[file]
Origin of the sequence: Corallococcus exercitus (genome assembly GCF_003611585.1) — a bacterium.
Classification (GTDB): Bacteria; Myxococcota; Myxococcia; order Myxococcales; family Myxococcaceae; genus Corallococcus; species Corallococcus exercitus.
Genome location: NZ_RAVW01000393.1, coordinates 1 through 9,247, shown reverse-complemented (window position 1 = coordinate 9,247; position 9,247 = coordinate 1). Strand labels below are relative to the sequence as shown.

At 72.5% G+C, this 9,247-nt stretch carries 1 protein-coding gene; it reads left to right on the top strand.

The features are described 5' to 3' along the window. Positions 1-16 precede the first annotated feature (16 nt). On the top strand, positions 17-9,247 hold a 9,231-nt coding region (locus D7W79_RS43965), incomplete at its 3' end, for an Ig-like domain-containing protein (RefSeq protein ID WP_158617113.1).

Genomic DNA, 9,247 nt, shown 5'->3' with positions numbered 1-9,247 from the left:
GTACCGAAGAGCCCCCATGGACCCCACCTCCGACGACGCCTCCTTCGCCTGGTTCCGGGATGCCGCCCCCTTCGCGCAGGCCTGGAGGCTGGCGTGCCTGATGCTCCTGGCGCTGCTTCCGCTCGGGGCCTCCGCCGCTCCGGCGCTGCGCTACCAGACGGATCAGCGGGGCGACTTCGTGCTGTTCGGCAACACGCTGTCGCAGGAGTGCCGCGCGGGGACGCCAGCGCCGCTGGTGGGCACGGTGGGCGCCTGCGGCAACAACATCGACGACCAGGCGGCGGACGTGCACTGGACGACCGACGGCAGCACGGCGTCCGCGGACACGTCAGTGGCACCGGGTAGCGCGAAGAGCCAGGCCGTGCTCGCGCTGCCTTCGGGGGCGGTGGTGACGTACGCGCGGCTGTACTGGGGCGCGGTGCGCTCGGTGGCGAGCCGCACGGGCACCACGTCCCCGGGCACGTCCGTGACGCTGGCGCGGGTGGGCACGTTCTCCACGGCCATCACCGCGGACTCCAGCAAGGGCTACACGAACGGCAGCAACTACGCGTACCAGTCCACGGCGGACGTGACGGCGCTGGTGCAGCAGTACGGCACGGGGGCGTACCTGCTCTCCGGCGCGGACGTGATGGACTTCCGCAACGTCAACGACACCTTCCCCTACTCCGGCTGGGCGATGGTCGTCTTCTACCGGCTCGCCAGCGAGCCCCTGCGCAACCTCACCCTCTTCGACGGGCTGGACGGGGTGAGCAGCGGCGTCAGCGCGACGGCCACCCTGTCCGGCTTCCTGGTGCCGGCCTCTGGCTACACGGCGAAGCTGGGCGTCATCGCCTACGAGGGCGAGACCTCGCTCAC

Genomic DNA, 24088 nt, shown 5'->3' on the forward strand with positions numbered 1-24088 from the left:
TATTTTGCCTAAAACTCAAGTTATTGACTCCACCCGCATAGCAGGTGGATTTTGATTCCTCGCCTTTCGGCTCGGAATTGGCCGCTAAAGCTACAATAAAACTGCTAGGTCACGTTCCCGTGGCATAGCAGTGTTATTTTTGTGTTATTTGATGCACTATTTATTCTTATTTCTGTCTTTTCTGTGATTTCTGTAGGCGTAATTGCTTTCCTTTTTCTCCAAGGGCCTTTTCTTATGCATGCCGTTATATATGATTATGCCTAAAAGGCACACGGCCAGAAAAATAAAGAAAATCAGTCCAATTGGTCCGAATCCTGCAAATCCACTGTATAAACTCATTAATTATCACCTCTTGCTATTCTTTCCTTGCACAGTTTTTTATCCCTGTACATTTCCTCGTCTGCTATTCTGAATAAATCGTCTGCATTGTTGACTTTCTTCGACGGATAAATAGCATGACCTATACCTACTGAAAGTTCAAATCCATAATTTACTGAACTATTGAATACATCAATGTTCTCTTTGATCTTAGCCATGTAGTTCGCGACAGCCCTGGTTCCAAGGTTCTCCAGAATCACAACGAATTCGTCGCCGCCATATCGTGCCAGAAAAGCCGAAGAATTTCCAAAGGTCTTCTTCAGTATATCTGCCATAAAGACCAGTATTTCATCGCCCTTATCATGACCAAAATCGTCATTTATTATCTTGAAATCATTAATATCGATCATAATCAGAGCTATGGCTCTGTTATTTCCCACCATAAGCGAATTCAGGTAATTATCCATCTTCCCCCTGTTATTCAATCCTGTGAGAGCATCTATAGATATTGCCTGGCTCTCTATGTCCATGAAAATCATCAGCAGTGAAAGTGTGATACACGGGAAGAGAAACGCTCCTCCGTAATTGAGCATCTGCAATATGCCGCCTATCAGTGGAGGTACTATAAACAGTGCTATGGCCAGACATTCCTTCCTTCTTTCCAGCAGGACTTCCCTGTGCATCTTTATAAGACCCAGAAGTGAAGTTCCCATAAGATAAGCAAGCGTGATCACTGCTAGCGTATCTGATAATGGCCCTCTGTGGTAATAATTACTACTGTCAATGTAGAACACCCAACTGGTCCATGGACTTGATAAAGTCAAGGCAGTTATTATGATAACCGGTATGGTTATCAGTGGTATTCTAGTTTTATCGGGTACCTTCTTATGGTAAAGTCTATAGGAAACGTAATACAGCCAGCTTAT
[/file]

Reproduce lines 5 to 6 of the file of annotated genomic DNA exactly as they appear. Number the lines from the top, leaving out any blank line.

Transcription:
The features are described 5' to 3' along the window. Positions 1-16 precede the first annotated feature (16 nt). On the top strand, positions 17-9,247 hold a 9,231-nt coding region (locus D7W79_RS43965), incomplete at its 3' end, for an Ig-like domain-containing protein (RefSeq protein ID WP_158617113.1).

Genomic DNA, 9,247 nt, shown 5'->3' with positions numbered 1-9,247 from the left: